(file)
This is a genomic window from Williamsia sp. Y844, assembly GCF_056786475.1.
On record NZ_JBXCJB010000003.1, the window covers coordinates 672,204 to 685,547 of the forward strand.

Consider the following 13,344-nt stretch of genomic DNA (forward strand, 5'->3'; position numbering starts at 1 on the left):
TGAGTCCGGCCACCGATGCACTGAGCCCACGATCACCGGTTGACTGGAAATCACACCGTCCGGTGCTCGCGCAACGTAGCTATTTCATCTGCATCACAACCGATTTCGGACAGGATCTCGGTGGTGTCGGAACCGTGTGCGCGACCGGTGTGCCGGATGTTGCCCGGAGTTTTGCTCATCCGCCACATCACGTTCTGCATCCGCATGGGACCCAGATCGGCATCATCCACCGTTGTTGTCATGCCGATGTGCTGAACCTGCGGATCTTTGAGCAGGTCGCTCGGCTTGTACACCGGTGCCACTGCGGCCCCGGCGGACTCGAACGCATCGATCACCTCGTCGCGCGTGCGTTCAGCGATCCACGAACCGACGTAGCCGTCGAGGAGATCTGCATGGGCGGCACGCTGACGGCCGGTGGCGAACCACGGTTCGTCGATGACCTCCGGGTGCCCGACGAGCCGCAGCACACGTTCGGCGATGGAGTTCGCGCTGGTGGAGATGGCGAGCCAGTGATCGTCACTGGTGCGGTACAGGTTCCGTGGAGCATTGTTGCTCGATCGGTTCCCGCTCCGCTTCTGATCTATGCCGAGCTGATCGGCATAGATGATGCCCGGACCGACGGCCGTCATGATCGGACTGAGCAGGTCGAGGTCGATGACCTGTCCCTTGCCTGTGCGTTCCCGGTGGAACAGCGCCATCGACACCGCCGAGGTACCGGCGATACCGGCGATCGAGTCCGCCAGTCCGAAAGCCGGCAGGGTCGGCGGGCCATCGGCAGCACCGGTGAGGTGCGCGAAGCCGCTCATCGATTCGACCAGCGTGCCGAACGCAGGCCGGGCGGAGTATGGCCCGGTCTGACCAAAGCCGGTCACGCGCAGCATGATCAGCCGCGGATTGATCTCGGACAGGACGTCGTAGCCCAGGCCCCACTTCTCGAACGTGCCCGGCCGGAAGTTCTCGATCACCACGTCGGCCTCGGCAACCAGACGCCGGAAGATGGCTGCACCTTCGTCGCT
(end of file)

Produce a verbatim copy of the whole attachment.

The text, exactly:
This is a genomic window from Williamsia sp. Y844, assembly GCF_056786475.1.
On record NZ_JBXCJB010000003.1, the window covers coordinates 672,204 to 685,547 of the forward strand.

Consider the following 13,344-nt stretch of genomic DNA (forward strand, 5'->3'; position numbering starts at 1 on the left):
TGAGTCCGGCCACCGATGCACTGAGCCCACGATCACCGGTTGACTGGAAATCACACCGTCCGGTGCTCGCGCAACGTAGCTATTTCATCTGCATCACAACCGATTTCGGACAGGATCTCGGTGGTGTCGGAACCGTGTGCGCGACCGGTGTGCCGGATGTTGCCCGGAGTTTTGCTCATCCGCCACATCACGTTCTGCATCCGCATGGGACCCAGATCGGCATCATCCACCGTTGTTGTCATGCCGATGTGCTGAACCTGCGGATCTTTGAGCAGGTCGCTCGGCTTGTACACCGGTGCCACTGCGGCCCCGGCGGACTCGAACGCATCGATCACCTCGTCGCGCGTGCGTTCAGCGATCCACGAACCGACGTAGCCGTCGAGGAGATCTGCATGGGCGGCACGCTGACGGCCGGTGGCGAACCACGGTTCGTCGATGACCTCCGGGTGCCCGACGAGCCGCAGCACACGTTCGGCGATGGAGTTCGCGCTGGTGGAGATGGCGAGCCAGTGATCGTCACTGGTGCGGTACAGGTTCCGTGGAGCATTGTTGCTCGATCGGTTCCCGCTCCGCTTCTGATCTATGCCGAGCTGATCGGCATAGATGATGCCCGGACCGACGGCCGTCATGATCGGACTGAGCAGGTCGAGGTCGATGACCTGTCCCTTGCCTGTGCGTTCCCGGTGGAACAGCGCCATCGACACCGCCGAGGTACCGGCGATACCGGCGATCGAGTCCGCCAGTCCGAAAGCCGGCAGGGTCGGCGGGCCATCGGCAGCACCGGTGAGGTGCGCGAAGCCGCTCATCGATTCGACCAGCGTGCCGAACGCAGGCCGGGCGGAGTATGGCCCGGTCTGACCAAAGCCGGTCACGCGCAGCATGATCAGCCGCGGATTGATCTCGGACAGGACGTCGTAGCCCAGGCCCCACTTCTCGAACGTGCCCGGCCGGAAGTTCTCGATCACCACGTCGGCCTCGGCAACCAGACGCCGGAAGATGGCTGCACCTTCGTCGCT